A lot times people say when you work with artists you get intimidated, but you have to look at the fact that they’re your collaborator, you have to forget that they’re the artist almost and know that the main thing is the great song. When you write a great song, everybody wins, it’s a team situation, and when somebody tries to take away from a member of the team, the team starts to weaken. But if something is really good everybody will benefit.

Vip Vipperman (“There’s A Girl In Texas”)

My theory is whether the artists really have a commercial idea or not it’s not so much about my vision but about what they feel and feel like they want to do. So whatever I can bring to the table to help them to create a song out of pieces is great. Sometimes you get lucky and sometimes you do something that is more of a personal thing that the artist wants to say but then the producer may not think that it’s commercial, but at the same time the writer part of the artist is sort of fulfilled that way.

I usually try to bring the melody up from the artists themselves because they might have great melodies running around in their heads, and it’s more natural for them to sing things that come up out of their soul than something I might come up with. I help them brush it up, punch it up, suggest a few notes here and there, but they usually have a great sense of melodies they like and want to sing.

I always go in with a positive attitude and try to bring out what I can with the artist. I have written with some of the guys, some who were so young they didn’t have much experience to draw from life, and that’s what you bring to the table and try to contribute. We almost always get songs, whether or not they become records is out of our hands.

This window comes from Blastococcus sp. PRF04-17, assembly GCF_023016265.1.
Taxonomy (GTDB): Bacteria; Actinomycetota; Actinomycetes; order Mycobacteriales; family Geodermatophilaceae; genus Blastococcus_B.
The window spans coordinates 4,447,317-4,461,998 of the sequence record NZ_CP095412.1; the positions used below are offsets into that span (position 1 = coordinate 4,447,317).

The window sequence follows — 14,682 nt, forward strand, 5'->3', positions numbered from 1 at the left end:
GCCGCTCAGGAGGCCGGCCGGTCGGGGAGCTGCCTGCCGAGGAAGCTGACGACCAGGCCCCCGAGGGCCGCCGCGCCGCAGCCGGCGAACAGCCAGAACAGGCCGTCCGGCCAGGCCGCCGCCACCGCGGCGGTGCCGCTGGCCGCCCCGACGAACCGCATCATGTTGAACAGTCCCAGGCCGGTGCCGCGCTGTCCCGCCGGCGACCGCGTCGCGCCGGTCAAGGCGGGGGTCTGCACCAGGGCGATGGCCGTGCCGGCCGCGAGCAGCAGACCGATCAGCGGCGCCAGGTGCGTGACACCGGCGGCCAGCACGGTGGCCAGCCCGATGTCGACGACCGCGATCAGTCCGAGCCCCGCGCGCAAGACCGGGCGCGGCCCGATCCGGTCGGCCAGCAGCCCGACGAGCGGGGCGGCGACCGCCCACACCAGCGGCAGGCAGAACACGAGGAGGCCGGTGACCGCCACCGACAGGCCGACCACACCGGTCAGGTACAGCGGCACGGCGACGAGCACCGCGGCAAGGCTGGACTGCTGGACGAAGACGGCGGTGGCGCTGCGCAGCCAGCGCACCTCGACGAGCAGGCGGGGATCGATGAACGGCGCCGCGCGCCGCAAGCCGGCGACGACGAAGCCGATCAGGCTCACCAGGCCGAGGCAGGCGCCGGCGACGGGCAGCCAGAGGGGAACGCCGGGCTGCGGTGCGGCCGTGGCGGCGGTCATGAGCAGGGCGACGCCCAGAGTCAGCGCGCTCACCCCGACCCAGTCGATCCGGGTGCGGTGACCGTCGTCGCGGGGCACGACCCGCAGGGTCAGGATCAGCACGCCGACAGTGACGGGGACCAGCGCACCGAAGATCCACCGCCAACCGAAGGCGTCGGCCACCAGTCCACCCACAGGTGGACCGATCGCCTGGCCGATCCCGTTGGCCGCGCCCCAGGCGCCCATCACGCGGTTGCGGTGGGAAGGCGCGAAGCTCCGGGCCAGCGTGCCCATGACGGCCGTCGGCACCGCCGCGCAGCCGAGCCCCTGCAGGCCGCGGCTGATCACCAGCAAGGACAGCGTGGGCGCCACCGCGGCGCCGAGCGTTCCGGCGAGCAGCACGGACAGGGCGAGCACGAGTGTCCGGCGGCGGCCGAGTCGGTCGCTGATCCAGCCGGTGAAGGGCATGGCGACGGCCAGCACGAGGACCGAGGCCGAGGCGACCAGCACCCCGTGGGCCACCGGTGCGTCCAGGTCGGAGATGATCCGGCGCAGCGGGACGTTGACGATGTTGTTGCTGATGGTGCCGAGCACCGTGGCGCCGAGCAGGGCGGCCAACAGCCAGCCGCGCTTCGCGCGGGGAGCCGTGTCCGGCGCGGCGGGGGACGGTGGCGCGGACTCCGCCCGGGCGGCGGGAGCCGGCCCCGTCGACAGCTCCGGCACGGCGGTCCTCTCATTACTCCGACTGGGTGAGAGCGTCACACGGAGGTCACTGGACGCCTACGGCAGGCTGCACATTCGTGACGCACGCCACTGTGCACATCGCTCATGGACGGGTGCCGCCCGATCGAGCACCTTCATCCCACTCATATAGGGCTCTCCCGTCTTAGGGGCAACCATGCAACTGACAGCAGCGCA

Chick Rains (“I’m Still Dancing With You”)

It’s kind of a blessing and a curse—you don’t have to go through the process of pitching songs and that kid of thing, but sometimes you get inbred and sometimes instead of writing the best song you can write, you bend it in a direction it may not want to go. But that’s what you’re trying to do, hopefully come up with something that is commercial and fits into whatever the artist’s persona is about. It was a great learning experience with Michael Martin Murphey; he’s a very poetic kind of writer and I’m kind of linear, so somehow we’d try to meet in the middle. We’d get as much of him in something we’d try to meet in the middle. We’d get as much of him in something and tailor it for radio, which seems to be the hardest part of it, trying to help an artist stay true to himself and still be commercial.

Really I guess the only negative thing is artists are continually on the road. You have to go out with them, ride the bus, it’s not one of those things where you can just call and go write. You have to block out time around their schedule, just hope you’re on that day. Just trying to find songs that pushed an artist emotional buttons is pretty much the ticket.

Sometimes you miss the mark in what you create, sometimes those songs get done but you didn’t have time to hone them as much as you would like.

Deadlines don’t bother me sometimes the song just isn’t ready. Sometimes you go ahead (with the song) because it’s times to do it, but with a little more time and effort you would probably change things in the song a little bit. With Michael on “Radio Land” we were writing the last verse when Jim Ed (Norman, producer) came in and said ‘We have to have it now or we don’t get it’ We’d been working on it for months trying to figure out a way to tie all together, and then it came together, so pressure actually helps sometimes.